FORT WORTH, Texas – American Airlines and two smaller carriers gave more proof Thursday of the recovery in air travel, posting better-than-expected profit for the fourth quarter, while Southwest Airlines lost money because of massive flight cancellations last month.
Southwest said it expects another loss in the first quarter from lingering effects of last month's meltdown, although it said booking trends for March were encouraging.
Southwest reported a $220 million loss after taking a hit of $800 million from canceling nearly 17,000 flights over the last 10 days of December. The airline had signaled it would lose money, but the adjusted loss of 38 cents per share was worse than the 7 cents per share that Wall Street expected.
The airline said it will lose up to $350 million in first-quarter revenue because the December cancellations hurt bookings for January and February.
Shares of Dallas-based Southwest Airlines Co. closed down more than 3%.
The Transportation Department is investigating whether Southwest scheduled more flights than it could realistically expect to handle, which it says would violate federal laws against deceptive trade practices. Southwest says its schedule was "thoughtfully designed” and the airline had ample staffing.
Neither the December disruptions nor the government investigation are causing Southwest to scale back its growth plans, which raised some eyebrows.
“We are surprised to see that capacity growth expectations have not changed significantly” for the first quarter or 2023 as a whole, Cowen analyst Helane Becker said in a note to clients. “This could be a cause for future concern given the severe operational issues” over the holidays.
Becker said even though cancellations have moderated in January, Southwest is still “well above” levels at other U.S. airlines.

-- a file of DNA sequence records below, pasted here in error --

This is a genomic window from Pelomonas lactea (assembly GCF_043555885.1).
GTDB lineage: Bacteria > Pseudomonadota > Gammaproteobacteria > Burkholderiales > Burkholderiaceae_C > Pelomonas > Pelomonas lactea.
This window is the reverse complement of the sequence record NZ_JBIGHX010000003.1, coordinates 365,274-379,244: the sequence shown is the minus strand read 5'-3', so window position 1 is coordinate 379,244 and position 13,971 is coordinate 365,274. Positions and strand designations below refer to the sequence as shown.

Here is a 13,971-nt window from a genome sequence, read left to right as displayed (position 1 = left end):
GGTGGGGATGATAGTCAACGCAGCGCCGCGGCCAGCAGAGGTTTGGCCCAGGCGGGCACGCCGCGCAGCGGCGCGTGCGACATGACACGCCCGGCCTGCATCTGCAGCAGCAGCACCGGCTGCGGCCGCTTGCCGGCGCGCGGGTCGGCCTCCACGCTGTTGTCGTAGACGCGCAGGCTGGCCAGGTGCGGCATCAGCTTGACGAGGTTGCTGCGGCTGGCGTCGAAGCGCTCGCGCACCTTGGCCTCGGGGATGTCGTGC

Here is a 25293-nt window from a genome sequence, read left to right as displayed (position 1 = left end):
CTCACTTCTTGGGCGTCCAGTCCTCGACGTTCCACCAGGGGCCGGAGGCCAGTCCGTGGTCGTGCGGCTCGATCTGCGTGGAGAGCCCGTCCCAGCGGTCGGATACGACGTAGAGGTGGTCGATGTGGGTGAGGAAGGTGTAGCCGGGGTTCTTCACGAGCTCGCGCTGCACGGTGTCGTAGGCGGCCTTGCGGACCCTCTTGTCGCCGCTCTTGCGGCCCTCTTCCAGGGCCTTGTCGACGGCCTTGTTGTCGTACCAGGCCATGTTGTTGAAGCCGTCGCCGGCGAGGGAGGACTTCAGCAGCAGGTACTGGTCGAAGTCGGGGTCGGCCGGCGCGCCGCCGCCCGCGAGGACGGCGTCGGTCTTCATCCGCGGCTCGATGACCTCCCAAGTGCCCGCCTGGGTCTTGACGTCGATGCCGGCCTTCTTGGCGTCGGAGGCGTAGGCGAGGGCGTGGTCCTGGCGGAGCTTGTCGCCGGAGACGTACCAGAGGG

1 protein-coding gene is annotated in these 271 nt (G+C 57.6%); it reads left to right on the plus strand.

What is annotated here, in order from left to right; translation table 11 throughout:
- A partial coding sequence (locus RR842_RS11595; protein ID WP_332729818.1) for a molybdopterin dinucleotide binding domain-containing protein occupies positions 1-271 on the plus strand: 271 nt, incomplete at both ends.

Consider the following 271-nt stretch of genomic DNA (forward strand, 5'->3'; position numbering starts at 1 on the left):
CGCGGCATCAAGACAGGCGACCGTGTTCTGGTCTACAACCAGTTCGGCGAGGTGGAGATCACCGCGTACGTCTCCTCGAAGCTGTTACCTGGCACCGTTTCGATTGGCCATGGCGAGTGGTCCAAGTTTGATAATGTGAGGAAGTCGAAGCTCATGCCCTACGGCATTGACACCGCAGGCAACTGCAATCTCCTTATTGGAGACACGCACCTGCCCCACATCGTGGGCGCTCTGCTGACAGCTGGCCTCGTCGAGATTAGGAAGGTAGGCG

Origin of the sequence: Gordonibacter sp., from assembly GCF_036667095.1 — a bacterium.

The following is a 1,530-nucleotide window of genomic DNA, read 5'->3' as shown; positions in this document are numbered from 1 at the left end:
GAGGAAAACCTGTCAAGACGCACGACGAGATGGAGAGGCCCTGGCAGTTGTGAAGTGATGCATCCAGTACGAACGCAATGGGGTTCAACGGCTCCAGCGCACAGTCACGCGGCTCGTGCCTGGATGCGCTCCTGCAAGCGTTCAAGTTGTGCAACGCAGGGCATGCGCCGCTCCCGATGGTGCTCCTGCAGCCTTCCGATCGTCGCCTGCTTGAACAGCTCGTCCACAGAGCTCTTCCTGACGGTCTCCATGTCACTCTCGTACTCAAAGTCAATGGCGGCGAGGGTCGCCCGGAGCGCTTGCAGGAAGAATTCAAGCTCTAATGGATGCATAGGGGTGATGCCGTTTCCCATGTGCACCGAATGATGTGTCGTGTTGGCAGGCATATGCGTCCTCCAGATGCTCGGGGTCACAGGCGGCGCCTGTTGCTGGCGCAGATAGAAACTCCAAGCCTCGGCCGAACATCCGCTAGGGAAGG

Southwest blames an “unprecedented storm” that swept the country around Christmas. Other airlines recovered more quickly, while widespread cancellations at Southwest dragged on for days.
On Thursday, CEO Robert Jordan again apologized for the meltdown.
“We have swiftly taken steps to bolster our operational resilience and are undergoing a detailed review of the December events,” he said. The company has hired outside experts and created a committee of its board to review the events and reexamine Southwest's technology priorities.
Meanwhile, American reported a profit of $803 million. Excluding special items, earnings per share totaled $1.17. Analysts expected $1 per share, according to a FactSet survey.
Revenue was a fourth-quarter record of $13.19 billion, a 40% increase from a year earlier and better than analysts expected, leading to record annual revenue.
The Fort Worth, Texas-based carrier returned to a profit for the full year and forecast 2023 earnings in a range of $2.50 to $3.50 per share. For the first quarter, American expects to break even, based on demand and fuel trends.
The stock gained more than 2%.
The results at American Airlines Group Inc. added to the picture of strong demand for air travel that was reflected in an $843 million profit for United Airlines and $828 million for Delta Air Lines.
Elsewhere in the sector, JetBlue Airways Corp. said Thursday it moved to a profit in its fourth quarter after reporting a loss in the year-ago period. The airline earned $24 million, or 7 cents per share. Its adjusted profit was 22 cents per share, beating Wall Street's view of 19 cents per share.
Revenue came in at $2.42 billion, slightly higher than analysts expected.
For 2023, the New York-based airline expects to earn up to $1 per share on an adjusted basis with “margins approaching pre-pandemic levels.”
Its shares fell less than 1%.
Alaska Air Group Inc. posted a fourth-quarter profit of $22 million, or 17 cents per share. Adjusted earnings were 92 cents per share. That's 2 cents better than what Wall Street was calling for.
Revenue totaled $2.48 billion, missing Wall Street's estimate of $2.5 billion. The company said its annual revenue of $9.65 billion was the highest in Alaska Air's history.
The stock rose less than 1%.